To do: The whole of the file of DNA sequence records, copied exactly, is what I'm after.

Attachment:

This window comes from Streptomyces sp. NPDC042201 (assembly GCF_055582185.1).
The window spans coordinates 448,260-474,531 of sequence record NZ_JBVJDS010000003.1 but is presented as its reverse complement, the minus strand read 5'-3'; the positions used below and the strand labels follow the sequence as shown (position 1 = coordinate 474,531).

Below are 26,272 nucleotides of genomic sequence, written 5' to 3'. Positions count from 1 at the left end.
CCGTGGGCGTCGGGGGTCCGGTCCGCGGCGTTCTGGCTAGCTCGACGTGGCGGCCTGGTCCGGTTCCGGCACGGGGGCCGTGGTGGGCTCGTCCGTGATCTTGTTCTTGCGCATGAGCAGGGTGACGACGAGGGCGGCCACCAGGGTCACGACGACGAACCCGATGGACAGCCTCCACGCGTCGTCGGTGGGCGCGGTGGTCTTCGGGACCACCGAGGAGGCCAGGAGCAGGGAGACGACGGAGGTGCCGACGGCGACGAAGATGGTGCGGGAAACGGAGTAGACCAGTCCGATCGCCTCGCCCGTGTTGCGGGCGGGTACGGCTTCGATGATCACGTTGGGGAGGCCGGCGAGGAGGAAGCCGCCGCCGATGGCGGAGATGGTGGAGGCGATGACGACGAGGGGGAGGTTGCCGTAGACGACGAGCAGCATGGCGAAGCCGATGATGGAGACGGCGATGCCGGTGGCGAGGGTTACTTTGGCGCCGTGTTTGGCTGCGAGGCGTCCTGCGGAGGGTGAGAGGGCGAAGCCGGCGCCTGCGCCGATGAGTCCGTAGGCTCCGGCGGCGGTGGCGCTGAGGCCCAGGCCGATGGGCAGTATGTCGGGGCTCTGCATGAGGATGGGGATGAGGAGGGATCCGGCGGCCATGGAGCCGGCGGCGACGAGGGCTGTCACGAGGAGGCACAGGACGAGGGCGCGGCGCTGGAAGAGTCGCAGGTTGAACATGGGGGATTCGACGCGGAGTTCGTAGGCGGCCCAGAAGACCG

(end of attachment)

This window comes from Streptomyces sp. NPDC042201 (assembly GCF_055582185.1).
The window spans coordinates 448,260-474,531 of sequence record NZ_JBVJDS010000003.1 but is presented as its reverse complement, the minus strand read 5'-3'; the positions used below and the strand labels follow the sequence as shown (position 1 = coordinate 474,531).

Below are 26,272 nucleotides of genomic sequence, written 5' to 3'. Positions count from 1 at the left end.
CCGTGGGCGTCGGGGGTCCGGTCCGCGGCGTTCTGGCTAGCTCGACGTGGCGGCCTGGTCCGGTTCCGGCACGGGGGCCGTGGTGGGCTCGTCCGTGATCTTGTTCTTGCGCATGAGCAGGGTGACGACGAGGGCGGCCACCAGGGTCACGACGACGAACCCGATGGACAGCCTCCACGCGTCGTCGGTGGGCGCGGTGGTCTTCGGGACCACCGAGGAGGCCAGGAGCAGGGAGACGACGGAGGTGCCGACGGCGACGAAGATGGTGCGGGAAACGGAGTAGACCAGTCCGATCGCCTCGCCCGTGTTGCGGGCGGGTACGGCTTCGATGATCACGTTGGGGAGGCCGGCGAGGAGGAAGCCGCCGCCGATGGCGGAGATGGTGGAGGCGATGACGACGAGGGGGAGGTTGCCGTAGACGACGAGCAGCATGGCGAAGCCGATGATGGAGACGGCGATGCCGGTGGCGAGGGTTACTTTGGCGCCGTGTTTGGCTGCGAGGCGTCCTGCGGAGGGTGAGAGGGCGAAGCCGGCGCCTGCGCCGATGAGTCCGTAGGCTCCGGCGGCGGTGGCGCTGAGGCCCAGGCCGATGGGCAGTATGTCGGGGCTCTGCATGAGGATGGGGATGAGGAGGGATCCGGCGGCCATGGAGCCGGCGGCGACGAGGGCTGTCACGAGGAGGCACAGGACGAGGGCGCGGCGCTGGAAGAGTCGCAGGTTGAACATGGGGGATTCGACGCGGAGTTCGTAGGCGGCCCAGAAGACCG